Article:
Alter Ego de Palmer: For many of the classified growths in the Medoc, the quality of the second wines has soared over the last 5-6 years, and Alter Ego is no exception. The 2010 Alter Ego is the richest ever made. Relatively high in alcohol, this is a blend of 51% Cabernet Sauvignon and 49% Merlot. Thick and juicy, its black fruits intermixed with acacia flowers, camphor, and subtle smoky notes are followed by a plump, corpulent style of wine with loads of fruit, glycerin and texture.
90-92 Robert Parker- Wine Advocate- May 2011

WS - Velvety and inviting, with lovely dark plum and blackberry fruit, followed by a long, caressing finish. This has some grip too, but it's nicely integrated. Should have some staying power. Tasted non-blind.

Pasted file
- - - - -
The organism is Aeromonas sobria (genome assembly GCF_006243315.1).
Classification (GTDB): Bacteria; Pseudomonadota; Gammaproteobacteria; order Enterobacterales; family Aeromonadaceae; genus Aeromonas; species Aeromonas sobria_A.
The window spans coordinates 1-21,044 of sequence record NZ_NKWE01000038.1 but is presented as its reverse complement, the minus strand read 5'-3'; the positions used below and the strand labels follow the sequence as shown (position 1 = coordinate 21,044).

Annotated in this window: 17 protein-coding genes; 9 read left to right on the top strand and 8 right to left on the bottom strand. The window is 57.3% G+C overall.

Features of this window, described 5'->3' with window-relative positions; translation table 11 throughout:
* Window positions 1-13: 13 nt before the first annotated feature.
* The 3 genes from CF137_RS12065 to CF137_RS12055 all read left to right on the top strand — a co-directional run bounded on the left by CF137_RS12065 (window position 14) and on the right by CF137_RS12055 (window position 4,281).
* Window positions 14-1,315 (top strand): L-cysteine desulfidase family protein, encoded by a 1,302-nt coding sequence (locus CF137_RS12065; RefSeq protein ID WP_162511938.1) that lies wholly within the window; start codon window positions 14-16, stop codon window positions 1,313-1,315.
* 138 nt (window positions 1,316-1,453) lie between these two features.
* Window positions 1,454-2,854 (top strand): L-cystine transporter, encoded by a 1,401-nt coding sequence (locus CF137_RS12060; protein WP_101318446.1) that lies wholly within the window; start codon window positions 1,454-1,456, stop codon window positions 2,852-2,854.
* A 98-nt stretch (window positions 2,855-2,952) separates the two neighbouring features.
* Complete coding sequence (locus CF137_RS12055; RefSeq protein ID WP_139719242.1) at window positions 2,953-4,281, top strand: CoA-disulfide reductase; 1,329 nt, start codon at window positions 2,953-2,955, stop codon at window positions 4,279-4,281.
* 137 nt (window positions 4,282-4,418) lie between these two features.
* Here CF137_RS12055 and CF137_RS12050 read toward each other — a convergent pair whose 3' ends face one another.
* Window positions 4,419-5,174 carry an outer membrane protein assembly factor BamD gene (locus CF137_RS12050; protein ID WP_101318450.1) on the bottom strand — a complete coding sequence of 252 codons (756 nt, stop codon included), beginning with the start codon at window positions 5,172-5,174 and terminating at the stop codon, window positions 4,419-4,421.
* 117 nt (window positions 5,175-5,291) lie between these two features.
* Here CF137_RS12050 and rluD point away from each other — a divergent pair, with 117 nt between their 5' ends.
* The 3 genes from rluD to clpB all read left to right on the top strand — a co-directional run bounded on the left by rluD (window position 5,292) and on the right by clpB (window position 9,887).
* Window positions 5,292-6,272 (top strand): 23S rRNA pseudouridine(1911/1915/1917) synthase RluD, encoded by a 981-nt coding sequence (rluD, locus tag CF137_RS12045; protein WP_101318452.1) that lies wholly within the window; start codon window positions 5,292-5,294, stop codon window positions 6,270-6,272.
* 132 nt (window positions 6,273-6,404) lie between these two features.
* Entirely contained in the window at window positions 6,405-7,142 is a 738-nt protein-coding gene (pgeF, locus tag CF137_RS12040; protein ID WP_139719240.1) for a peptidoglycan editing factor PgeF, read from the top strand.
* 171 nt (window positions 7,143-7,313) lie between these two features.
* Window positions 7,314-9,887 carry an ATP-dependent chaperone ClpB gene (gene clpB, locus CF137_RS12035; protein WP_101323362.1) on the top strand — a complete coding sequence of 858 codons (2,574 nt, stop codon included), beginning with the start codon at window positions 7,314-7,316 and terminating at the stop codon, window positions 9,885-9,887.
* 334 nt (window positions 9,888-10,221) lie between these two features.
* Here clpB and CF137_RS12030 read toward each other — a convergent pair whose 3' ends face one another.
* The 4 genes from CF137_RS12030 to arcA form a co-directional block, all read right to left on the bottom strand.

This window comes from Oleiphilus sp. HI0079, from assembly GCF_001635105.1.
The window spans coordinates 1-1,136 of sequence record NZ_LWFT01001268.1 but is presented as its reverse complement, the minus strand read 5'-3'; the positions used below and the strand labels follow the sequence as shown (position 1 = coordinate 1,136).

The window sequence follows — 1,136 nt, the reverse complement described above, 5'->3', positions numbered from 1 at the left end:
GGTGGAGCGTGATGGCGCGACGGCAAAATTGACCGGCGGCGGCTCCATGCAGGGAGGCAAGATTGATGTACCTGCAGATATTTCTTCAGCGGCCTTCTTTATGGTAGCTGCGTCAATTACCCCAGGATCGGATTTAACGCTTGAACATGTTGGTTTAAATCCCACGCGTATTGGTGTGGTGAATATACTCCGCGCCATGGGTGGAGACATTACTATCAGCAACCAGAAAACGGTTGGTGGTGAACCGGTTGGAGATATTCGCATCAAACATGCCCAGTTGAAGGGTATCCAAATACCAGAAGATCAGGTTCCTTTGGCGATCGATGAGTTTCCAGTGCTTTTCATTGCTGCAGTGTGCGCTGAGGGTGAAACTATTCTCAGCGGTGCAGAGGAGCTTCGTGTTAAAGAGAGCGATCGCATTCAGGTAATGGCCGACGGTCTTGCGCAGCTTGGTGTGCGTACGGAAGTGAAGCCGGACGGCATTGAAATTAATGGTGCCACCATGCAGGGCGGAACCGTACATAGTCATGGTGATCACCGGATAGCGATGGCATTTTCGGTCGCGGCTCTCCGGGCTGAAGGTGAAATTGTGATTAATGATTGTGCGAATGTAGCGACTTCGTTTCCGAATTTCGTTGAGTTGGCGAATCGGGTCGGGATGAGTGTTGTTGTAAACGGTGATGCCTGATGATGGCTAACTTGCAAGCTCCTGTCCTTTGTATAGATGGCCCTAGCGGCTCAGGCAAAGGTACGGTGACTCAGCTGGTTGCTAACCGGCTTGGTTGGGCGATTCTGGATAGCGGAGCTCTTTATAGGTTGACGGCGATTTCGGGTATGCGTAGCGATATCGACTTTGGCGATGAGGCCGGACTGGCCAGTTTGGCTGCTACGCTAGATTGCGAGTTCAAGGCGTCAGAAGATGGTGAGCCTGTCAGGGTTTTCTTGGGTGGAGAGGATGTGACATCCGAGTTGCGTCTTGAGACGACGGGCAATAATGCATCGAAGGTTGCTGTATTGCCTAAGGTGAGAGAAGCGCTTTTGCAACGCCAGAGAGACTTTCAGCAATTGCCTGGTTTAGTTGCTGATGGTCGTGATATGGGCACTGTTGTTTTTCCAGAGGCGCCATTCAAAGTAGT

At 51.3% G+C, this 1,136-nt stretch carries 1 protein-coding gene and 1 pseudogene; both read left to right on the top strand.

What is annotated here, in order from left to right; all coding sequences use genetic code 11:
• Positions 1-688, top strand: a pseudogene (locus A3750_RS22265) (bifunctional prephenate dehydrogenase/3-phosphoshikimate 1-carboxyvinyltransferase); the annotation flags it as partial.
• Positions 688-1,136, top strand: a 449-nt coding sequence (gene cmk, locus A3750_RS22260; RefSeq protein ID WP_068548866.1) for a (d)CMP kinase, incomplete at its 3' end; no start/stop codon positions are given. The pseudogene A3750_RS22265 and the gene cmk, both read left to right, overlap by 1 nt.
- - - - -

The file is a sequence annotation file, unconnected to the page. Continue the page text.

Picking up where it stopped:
James Molesworth – The Wine Spectator – Top Scoring Bordeaux 2010 – 31 Mar 2011

The Story

Chateau Palmer


Chateau Palmer

Château Palmer is named after a British officer, Major General Palmer, who settled in Bordeaux in 1814. It is the top estate of the Margaux appellation after Château Margaux. It is located in the centre of the Margaux appellation, and its vineyards (Cabernet Sauvignon 55%, Merlot 40%, Cabernet Franc 5%) lie on a sparse gravel plateau.

Palmer is classified as a 3ème Cru Classé and was established as a Super Second long before Léoville Las Cases, Ducru-Beaucaillou and Pichon-Lalande, and in some years (1961, 1966, and 1983) it is as good as any wine in Bordeaux.

Palmer's relatively high Merlot content makes Palmer the closest in style of any leading Médoc properties to the great wines of Pomerol and St-Emilion.


Cab.Sauvignon Blend

Cab.Sauvignon Blend

Cabernet Sauvignon lends itself particularly well in blends with Merlot. This is actually the archetypal Bordeaux blend, though in different proportions in the sub-regions and sometimes topped up with Cabernet Franc, Malbec, and Petit Verdot.